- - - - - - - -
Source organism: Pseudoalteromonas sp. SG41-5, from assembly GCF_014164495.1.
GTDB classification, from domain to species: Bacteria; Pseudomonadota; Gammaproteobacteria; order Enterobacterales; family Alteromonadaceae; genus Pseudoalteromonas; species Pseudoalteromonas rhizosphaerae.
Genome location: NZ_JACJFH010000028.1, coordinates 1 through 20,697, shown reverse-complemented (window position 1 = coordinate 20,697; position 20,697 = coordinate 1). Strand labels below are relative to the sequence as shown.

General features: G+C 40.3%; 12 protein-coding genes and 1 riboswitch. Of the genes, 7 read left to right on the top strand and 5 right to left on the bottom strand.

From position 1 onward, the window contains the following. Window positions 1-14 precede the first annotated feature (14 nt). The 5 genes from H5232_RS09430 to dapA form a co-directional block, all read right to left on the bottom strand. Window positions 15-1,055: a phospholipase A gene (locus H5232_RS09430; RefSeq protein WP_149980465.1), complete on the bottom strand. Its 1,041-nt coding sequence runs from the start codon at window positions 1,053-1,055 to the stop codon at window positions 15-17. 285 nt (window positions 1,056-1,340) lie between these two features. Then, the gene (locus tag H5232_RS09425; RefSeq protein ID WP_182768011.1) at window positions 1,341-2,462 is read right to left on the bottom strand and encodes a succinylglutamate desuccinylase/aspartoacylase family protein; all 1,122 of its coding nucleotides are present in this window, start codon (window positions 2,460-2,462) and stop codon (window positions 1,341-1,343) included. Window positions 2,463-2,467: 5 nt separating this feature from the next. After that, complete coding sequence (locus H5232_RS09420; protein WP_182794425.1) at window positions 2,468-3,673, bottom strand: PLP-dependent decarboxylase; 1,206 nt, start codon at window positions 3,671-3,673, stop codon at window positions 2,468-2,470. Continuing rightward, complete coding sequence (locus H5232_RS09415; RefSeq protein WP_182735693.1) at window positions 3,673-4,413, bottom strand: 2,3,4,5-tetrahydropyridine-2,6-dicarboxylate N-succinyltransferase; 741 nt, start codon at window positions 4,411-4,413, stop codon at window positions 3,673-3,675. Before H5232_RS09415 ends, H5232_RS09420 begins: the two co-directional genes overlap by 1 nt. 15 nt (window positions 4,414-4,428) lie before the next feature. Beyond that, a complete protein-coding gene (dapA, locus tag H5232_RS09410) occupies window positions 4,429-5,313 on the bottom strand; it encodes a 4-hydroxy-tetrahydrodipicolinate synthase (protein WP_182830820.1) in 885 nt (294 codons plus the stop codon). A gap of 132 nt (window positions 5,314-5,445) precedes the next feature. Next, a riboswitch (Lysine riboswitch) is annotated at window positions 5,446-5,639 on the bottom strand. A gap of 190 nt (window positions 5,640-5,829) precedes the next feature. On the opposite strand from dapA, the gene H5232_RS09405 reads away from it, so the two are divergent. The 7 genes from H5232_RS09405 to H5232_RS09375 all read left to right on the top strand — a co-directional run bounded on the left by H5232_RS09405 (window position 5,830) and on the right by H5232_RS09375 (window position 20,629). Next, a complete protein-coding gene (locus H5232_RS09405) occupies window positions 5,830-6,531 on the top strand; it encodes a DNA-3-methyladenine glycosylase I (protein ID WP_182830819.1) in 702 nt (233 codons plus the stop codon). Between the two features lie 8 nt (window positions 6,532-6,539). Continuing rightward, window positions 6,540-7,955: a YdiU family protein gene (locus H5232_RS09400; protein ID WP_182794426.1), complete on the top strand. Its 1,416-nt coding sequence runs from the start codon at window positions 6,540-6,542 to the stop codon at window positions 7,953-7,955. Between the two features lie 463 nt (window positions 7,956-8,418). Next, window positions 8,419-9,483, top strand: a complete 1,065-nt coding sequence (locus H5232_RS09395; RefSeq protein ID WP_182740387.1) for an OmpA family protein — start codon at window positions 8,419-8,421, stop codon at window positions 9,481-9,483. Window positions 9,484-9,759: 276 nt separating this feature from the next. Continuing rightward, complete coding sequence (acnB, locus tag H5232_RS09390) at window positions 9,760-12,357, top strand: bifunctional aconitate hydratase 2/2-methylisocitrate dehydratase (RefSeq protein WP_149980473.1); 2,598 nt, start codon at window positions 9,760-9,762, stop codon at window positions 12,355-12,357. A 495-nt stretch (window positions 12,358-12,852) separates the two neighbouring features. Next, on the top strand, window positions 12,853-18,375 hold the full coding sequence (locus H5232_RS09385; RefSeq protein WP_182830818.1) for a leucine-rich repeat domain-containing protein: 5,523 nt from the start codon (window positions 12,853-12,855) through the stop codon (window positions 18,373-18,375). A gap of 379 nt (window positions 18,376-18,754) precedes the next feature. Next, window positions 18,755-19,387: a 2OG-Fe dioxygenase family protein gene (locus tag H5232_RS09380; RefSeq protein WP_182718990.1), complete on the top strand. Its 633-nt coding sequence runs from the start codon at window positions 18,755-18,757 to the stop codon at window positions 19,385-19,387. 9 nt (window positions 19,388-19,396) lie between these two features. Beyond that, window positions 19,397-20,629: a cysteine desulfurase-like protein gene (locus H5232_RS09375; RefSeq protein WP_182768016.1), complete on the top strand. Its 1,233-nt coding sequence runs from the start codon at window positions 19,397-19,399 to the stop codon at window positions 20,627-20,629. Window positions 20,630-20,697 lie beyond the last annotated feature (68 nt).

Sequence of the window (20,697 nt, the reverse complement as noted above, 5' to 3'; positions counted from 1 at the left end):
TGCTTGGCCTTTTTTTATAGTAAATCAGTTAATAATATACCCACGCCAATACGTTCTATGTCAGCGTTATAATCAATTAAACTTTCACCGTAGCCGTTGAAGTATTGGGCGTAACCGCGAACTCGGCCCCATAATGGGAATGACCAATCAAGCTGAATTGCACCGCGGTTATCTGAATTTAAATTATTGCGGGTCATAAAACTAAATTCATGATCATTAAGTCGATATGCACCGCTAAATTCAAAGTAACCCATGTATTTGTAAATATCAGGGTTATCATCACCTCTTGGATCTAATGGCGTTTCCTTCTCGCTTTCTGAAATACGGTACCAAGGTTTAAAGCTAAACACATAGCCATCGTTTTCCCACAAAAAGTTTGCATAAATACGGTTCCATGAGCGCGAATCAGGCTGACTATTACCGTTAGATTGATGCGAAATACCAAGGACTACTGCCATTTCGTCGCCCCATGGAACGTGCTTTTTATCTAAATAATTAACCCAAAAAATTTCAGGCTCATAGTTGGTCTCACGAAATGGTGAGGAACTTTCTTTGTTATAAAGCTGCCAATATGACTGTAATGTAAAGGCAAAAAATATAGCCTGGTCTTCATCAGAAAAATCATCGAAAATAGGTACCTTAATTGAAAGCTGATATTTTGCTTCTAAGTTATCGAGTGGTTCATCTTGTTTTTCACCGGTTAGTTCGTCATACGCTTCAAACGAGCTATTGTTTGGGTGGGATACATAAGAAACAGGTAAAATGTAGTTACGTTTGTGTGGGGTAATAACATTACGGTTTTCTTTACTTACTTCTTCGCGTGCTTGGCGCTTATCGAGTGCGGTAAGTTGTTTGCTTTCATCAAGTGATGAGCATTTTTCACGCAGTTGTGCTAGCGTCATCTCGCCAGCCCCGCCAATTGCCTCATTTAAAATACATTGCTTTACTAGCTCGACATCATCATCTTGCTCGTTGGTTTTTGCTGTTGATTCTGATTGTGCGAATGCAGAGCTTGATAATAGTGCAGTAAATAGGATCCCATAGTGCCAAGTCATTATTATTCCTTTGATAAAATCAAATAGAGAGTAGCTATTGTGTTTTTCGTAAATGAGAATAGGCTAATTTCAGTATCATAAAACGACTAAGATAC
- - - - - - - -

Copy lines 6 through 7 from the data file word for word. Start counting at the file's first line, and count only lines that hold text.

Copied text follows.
Sequence of the window (20,697 nt, the reverse complement as noted above, 5' to 3'; positions counted from 1 at the left end):
TGCTTGGCCTTTTTTTATAGTAAATCAGTTAATAATATACCCACGCCAATACGTTCTATGTCAGCGTTATAATCAATTAAACTTTCACCGTAGCCGTTGAAGTATTGGGCGTAACCGCGAACTCGGCCCCATAATGGGAATGACCAATCAAGCTGAATTGCACCGCGGTTATCTGAATTTAAATTATTGCGGGTCATAAAACTAAATTCATGATCATTAAGTCGATATGCACCGCTAAATTCAAAGTAACCCATGTATTTGTAAATATCAGGGTTATCATCACCTCTTGGATCTAATGGCGTTTCCTTCTCGCTTTCTGAAATACGGTACCAAGGTTTAAAGCTAAACACATAGCCATCGTTTTCCCACAAAAAGTTTGCATAAATACGGTTCCATGAGCGCGAATCAGGCTGACTATTACCGTTAGATTGATGCGAAATACCAAGGACTACTGCCATTTCGTCGCCCCATGGAACGTGCTTTTTATCTAAATAATTAACCCAAAAAATTTCAGGCTCATAGTTGGTCTCACGAAATGGTGAGGAACTTTCTTTGTTATAAAGCTGCCAATATGACTGTAATGTAAAGGCAAAAAATATAGCCTGGTCTTCATCAGAAAAATCATCGAAAATAGGTACCTTAATTGAAAGCTGATATTTTGCTTCTAAGTTATCGAGTGGTTCATCTTGTTTTTCACCGGTTAGTTCGTCATACGCTTCAAACGAGCTATTGTTTGGGTGGGATACATAAGAAACAGGTAAAATGTAGTTACGTTTGTGTGGGGTAATAACATTACGGTTTTCTTTACTTACTTCTTCGCGTGCTTGGCGCTTATCGAGTGCGGTAAGTTGTTTGCTTTCATCAAGTGATGAGCATTTTTCACGCAGTTGTGCTAGCGTCATCTCGCCAGCCCCGCCAATTGCCTCATTTAAAATACATTGCTTTACTAGCTCGACATCATCATCTTGCTCGTTGGTTTTTGCTGTTGATTCTGATTGTGCGAATGCAGAGCTTGATAATAGTGCAGTAAATAGGATCCCATAGTGCCAAGTCATTATTATTCCTTTGATAAAATCAAATAGAGAGTAGCTATTGTGTTTTTCGTAAATGAGAATAGGCTAATTTCAGTATCATAAAACGACTAAGATAC